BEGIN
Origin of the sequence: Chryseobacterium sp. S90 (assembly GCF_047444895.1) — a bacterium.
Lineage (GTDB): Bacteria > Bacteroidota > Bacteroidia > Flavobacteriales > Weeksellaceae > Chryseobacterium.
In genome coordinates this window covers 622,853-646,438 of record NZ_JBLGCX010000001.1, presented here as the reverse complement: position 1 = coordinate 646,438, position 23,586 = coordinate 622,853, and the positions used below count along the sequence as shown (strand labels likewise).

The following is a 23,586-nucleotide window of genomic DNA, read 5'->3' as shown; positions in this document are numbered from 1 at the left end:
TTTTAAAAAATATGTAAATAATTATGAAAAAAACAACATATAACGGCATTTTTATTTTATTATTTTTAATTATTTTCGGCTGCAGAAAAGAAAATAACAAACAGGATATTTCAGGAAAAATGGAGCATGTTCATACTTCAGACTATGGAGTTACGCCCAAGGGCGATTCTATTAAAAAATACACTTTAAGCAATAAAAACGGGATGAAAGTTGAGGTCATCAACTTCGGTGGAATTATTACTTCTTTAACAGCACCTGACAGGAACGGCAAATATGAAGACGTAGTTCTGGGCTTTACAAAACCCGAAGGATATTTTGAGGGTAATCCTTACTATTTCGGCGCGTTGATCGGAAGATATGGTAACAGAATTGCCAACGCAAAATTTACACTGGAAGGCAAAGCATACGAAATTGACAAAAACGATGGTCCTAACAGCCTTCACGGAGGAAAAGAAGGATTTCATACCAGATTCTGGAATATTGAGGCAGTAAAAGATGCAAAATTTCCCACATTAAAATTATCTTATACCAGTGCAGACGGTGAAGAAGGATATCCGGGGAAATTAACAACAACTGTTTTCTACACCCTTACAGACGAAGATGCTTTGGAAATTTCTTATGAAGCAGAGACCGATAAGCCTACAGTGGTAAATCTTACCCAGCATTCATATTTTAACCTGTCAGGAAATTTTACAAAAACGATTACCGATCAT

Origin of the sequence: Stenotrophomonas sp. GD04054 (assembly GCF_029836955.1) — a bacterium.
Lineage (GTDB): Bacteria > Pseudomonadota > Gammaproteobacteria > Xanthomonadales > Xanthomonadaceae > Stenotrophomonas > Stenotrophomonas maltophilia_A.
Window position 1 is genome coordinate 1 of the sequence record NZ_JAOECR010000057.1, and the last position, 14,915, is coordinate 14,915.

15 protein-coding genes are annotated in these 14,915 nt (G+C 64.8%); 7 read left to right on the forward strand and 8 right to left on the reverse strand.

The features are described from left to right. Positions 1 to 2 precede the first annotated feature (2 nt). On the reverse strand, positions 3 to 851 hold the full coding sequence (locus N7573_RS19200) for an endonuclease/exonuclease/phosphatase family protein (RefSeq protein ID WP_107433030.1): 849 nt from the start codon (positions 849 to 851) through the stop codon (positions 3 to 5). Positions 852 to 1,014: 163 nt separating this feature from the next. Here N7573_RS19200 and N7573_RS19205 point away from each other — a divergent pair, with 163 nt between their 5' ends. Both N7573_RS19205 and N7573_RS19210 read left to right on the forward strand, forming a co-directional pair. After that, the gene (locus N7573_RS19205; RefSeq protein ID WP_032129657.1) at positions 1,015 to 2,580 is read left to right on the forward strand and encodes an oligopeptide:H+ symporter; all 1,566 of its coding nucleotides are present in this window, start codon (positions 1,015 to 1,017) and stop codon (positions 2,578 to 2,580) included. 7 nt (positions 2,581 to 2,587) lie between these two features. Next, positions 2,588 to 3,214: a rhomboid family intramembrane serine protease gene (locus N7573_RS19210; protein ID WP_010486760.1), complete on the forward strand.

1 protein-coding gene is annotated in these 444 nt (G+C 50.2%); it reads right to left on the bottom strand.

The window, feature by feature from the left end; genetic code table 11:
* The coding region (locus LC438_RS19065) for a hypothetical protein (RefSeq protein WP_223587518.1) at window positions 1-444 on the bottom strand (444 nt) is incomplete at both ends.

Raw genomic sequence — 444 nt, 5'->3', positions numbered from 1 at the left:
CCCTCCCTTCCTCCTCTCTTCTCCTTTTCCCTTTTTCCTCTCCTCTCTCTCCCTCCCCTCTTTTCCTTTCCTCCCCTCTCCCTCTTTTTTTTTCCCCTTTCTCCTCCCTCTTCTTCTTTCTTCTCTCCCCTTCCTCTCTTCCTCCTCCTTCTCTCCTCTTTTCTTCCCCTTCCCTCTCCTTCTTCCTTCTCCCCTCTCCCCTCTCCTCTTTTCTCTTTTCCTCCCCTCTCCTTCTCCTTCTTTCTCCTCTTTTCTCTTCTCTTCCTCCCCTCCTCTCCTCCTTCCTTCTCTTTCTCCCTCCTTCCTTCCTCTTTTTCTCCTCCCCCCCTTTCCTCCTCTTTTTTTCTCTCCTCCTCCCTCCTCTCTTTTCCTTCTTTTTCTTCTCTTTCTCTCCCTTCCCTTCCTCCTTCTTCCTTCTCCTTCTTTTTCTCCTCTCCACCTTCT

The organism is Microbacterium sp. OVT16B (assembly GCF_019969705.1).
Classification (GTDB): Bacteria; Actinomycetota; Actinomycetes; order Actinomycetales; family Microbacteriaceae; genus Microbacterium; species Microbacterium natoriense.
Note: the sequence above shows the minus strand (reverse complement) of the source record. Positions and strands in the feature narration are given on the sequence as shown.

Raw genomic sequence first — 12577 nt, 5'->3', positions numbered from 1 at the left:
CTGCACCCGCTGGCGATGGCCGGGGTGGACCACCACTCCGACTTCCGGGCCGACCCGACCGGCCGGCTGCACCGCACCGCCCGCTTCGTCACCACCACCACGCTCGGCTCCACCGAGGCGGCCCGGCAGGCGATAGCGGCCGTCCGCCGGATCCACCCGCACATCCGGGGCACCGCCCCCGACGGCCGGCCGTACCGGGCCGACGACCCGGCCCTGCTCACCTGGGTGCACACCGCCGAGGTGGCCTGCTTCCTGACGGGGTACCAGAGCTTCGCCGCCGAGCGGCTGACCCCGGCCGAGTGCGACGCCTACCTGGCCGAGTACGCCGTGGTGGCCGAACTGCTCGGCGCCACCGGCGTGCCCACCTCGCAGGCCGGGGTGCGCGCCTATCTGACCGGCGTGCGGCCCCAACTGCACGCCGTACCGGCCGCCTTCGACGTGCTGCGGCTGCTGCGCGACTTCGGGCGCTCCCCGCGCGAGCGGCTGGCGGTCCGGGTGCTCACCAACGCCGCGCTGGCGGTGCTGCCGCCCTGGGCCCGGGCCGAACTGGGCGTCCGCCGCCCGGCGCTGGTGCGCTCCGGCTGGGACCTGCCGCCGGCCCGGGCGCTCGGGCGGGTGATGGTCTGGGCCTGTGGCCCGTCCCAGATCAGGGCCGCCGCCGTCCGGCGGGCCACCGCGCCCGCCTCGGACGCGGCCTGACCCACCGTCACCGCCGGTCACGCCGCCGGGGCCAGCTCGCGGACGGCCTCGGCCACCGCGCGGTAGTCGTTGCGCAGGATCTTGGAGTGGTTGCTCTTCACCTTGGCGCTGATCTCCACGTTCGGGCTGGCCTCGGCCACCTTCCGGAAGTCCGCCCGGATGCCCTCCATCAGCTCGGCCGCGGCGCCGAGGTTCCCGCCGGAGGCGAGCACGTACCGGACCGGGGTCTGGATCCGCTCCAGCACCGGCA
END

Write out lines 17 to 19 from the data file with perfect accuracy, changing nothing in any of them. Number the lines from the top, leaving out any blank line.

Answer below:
Classification (GTDB): Bacteria; Actinomycetota; Actinomycetes; order Actinomycetales; family Microbacteriaceae; genus Microbacterium; species Microbacterium natoriense.
Note: the sequence above shows the minus strand (reverse complement) of the source record. Positions and strands in the feature narration are given on the sequence as shown.

Raw genomic sequence first — 12577 nt, 5'->3', positions numbered from 1 at the left: